Robin Williams committed suicide. He suffered from severe depression: FACT
He was selfish. He wasn’t spiritual enough: WE HAVE NO IDEA
Yesterday the inter-webs set ablaze with opinions about our beloved icon’s death. But it was one particular popular, Conservative-Christian blogger (it pains me to link to him, but I want my friends to know what I’m talking about) who caught my eye as soon as he implied Williams wasn’t spiritual enough. If he just had more joy, Blogger claims:
“We are more than our brains and bigger than our bodies. Depression is a metal affliction, yes, but also spiritual.”
I consider myself to have a deep faith in God and an extremely profound relationship with Jesus. Ministry is my life. I’m pretty sure I would die for my faith. Yet, I suffer from clinical depression. Explain, please. Because I don’t get Conservative-Christian Blogger’s logic.
When I was a kid, I wore glasses. At age 13, Mom and Dad said I could get contacts. I loved the way I looked without specs, but I hated touching my eyeballs. I skipped on the contacts and just stopped wearing glasses altogether. You’d better believe I was praying to God for better vision – all for the sake of vanity. It didn’t quite happen.
Fast forward to age 39 when a visit to the ophthalmologist proved I never should have stopped wearing glasses. My eyes are worse now, and it’s no surprise I’ll need additional lens assistance to obtain proper vision for the rest of my life. Never once did I ponder, “If I’d only have been more spiritual, I wouldn’t need glasses.”
Because that would be silly.
I cried in the doctor’s office when he diagnosed me with depression. “It’s not possible,” I sobbed, “I have everything I need to make me happy in life.”
He explained the chemical imbalance of my brain. In my case, having a stroke exasperated the condition. He promised if I began taking a little aqua and white pill, I’d feel a little better. I did.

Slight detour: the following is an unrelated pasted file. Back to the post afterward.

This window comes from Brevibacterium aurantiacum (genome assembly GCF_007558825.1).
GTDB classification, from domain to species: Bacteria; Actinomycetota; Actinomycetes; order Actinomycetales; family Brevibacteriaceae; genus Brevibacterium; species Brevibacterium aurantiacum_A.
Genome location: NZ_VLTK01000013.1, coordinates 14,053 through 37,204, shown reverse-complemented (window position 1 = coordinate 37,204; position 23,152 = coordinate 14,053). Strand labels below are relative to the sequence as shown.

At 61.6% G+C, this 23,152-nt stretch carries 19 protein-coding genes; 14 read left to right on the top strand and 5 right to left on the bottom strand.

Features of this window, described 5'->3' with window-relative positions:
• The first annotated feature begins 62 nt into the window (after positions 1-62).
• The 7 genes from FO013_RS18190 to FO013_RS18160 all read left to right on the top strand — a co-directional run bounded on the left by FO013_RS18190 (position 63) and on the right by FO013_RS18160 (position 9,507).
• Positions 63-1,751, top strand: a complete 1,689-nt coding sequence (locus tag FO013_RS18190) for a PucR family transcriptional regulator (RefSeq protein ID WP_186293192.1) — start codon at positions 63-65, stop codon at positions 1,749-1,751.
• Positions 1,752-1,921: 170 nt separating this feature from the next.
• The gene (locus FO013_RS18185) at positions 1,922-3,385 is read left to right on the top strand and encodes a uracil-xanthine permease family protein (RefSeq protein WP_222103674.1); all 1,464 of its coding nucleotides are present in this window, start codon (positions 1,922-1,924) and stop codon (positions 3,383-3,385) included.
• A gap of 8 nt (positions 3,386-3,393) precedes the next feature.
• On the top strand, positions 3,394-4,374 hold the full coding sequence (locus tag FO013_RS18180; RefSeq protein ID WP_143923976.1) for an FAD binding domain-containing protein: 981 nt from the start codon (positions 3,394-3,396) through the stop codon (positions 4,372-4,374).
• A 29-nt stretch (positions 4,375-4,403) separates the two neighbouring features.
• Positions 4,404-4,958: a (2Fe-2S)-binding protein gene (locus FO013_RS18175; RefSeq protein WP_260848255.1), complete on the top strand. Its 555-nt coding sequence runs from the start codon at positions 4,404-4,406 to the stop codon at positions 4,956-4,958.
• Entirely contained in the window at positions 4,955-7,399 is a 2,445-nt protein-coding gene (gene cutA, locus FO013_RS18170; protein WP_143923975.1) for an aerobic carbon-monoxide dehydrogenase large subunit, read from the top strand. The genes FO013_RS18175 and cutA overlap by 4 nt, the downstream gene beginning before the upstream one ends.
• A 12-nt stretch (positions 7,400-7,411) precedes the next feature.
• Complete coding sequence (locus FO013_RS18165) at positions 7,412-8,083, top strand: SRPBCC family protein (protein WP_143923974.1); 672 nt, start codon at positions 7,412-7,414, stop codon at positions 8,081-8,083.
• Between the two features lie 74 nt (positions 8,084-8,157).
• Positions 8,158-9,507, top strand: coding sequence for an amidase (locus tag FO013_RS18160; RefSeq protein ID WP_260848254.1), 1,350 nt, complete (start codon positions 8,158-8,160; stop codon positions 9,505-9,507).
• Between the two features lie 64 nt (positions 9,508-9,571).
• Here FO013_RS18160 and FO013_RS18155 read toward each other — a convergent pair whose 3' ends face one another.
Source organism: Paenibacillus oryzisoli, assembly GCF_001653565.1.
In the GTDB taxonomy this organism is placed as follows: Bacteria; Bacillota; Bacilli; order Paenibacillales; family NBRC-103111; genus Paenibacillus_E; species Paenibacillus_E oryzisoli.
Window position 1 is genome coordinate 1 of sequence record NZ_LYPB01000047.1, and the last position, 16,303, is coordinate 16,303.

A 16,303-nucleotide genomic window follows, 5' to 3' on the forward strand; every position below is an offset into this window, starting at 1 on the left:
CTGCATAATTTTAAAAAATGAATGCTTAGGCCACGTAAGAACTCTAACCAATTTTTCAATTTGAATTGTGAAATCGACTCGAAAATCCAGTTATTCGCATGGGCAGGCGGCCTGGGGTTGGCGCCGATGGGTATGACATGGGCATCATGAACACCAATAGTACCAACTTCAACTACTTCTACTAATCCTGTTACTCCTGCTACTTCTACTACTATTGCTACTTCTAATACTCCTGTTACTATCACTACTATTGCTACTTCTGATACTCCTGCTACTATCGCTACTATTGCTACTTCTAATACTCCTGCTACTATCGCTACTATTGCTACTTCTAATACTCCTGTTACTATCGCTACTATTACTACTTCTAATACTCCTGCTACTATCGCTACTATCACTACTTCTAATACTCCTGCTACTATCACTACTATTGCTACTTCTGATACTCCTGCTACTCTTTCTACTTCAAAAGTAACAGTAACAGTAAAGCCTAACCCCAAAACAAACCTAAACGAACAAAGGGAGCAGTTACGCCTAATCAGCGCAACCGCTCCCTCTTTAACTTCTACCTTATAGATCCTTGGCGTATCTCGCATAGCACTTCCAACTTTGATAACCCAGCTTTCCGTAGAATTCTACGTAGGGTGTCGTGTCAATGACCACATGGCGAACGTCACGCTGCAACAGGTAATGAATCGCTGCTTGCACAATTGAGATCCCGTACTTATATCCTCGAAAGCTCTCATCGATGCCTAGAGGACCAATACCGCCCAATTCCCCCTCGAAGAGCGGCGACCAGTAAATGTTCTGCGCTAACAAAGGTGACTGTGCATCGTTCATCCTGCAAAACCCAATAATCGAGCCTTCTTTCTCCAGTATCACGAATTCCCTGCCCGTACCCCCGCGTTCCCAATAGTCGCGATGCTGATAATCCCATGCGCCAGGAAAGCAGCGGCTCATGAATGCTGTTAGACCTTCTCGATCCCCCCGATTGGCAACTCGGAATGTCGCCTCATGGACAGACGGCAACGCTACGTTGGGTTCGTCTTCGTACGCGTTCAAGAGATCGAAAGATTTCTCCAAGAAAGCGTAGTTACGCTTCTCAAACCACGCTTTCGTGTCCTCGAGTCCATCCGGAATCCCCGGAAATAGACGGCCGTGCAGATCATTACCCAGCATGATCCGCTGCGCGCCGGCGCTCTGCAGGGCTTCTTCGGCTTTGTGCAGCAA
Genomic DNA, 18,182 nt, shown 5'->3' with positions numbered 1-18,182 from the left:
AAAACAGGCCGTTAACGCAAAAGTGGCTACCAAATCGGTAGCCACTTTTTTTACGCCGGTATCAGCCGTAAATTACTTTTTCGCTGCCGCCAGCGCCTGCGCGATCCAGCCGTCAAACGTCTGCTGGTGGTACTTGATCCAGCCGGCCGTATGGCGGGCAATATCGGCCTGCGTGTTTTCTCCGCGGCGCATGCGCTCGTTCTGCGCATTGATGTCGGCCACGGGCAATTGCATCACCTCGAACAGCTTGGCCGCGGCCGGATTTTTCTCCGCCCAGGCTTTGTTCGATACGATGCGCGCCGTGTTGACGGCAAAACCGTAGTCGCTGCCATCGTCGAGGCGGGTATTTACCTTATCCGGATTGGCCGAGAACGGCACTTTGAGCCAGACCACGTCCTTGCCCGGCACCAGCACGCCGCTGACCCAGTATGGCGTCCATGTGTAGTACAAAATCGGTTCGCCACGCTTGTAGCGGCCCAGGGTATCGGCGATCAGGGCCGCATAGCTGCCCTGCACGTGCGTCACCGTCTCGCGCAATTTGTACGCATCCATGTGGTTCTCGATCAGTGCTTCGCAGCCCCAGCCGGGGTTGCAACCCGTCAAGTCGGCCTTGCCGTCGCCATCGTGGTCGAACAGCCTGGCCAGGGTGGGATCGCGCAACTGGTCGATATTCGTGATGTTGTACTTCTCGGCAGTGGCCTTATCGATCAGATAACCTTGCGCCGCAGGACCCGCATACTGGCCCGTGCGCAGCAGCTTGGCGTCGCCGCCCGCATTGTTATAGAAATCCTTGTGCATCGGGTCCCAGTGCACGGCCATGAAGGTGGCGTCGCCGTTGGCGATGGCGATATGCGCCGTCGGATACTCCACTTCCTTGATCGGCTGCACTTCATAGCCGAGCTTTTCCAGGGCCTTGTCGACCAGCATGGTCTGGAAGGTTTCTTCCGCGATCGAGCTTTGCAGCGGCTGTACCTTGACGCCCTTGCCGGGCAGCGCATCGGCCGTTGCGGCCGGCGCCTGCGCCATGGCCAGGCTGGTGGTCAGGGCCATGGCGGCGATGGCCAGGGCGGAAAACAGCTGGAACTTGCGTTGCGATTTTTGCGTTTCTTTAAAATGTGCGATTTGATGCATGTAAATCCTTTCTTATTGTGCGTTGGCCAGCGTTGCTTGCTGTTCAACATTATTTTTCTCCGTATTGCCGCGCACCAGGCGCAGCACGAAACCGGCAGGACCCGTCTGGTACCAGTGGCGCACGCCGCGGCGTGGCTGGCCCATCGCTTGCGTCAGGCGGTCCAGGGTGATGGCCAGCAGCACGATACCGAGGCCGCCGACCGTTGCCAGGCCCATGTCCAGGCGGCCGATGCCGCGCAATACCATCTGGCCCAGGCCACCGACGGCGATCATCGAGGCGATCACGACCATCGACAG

Four years later, I felt good enough to stop the drugs cold turkey. (Don’t ever, ever, EVER do this. EVER!) I crashed. One night I fell so hard, the weeping and gnashing of teeth was too much for my husband to handle, especially with a 10 month old asleep in her crib ten feet away.
The next day, I was in therapy and back on the aqua and white pill.
14 years have passed since that breakdown. I’ve been to different counselors and tried different medicines in effort to make me the best Andee I can be. Without a prescription, the good vibes in my head don’t connect. (I’m sure that’s the correct medical terminology.) When they don’t, it’s not that I feel sad. I feel…nothing.
When I feel nothing, living doesn’t seem all that important.
It’s not logical.
It’s a depression lie.
I believe Jesus raised the dead to life. I know he’s saved me more times than I can count. But do you understand when I want to give him a little medical help on this one?
Thanks for your support.
***If you believe you have depression, try this brief questionnaire for an initial assessment. In my case, I answered “Nearly Every Day” when I was off meds. If you suspect you have an issue, visit your doctor for a thorough visit. I believe with all my heart that God put us here together for a reason – to love Him and to love each other. This is me showing love for you.